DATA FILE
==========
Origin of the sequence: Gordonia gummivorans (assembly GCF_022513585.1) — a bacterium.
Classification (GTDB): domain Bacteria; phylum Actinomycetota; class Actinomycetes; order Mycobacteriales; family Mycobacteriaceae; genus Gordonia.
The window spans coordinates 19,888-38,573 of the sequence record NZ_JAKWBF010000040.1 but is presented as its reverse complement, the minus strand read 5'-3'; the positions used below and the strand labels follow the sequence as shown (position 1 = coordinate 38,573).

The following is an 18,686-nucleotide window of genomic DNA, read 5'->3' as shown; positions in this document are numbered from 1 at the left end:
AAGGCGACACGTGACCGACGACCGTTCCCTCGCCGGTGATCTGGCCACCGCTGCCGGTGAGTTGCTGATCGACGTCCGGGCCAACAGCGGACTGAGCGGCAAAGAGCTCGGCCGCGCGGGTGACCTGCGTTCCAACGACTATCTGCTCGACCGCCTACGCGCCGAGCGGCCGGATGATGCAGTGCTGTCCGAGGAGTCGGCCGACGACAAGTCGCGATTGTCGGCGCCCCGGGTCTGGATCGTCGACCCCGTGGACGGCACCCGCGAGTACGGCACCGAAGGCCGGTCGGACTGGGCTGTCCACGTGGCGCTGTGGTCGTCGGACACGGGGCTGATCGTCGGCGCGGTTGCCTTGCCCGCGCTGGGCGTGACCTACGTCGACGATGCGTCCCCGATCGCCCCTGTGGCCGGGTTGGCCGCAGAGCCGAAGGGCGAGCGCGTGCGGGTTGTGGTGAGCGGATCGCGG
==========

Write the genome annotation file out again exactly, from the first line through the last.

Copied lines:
Origin of the sequence: Gordonia gummivorans (assembly GCF_022513585.1) — a bacterium.
Classification (GTDB): domain Bacteria; phylum Actinomycetota; class Actinomycetes; order Mycobacteriales; family Mycobacteriaceae; genus Gordonia.
The window spans coordinates 19,888-38,573 of the sequence record NZ_JAKWBF010000040.1 but is presented as its reverse complement, the minus strand read 5'-3'; the positions used below and the strand labels follow the sequence as shown (position 1 = coordinate 38,573).

The following is an 18,686-nucleotide window of genomic DNA, read 5'->3' as shown; positions in this document are numbered from 1 at the left end:
AAGGCGACACGTGACCGACGACCGTTCCCTCGCCGGTGATCTGGCCACCGCTGCCGGTGAGTTGCTGATCGACGTCCGGGCCAACAGCGGACTGAGCGGCAAAGAGCTCGGCCGCGCGGGTGACCTGCGTTCCAACGACTATCTGCTCGACCGCCTACGCGCCGAGCGGCCGGATGATGCAGTGCTGTCCGAGGAGTCGGCCGACGACAAGTCGCGATTGTCGGCGCCCCGGGTCTGGATCGTCGACCCCGTGGACGGCACCCGCGAGTACGGCACCGAAGGCCGGTCGGACTGGGCTGTCCACGTGGCGCTGTGGTCGTCGGACACGGGGCTGATCGTCGGCGCGGTTGCCTTGCCCGCGCTGGGCGTGACCTACGTCGACGATGCGTCCCCGATCGCCCCTGTGGCCGGGTTGGCCGCAGAGCCGAAGGGCGAGCGCGTGCGGGTTGTGGTGAGCGGATCGCGG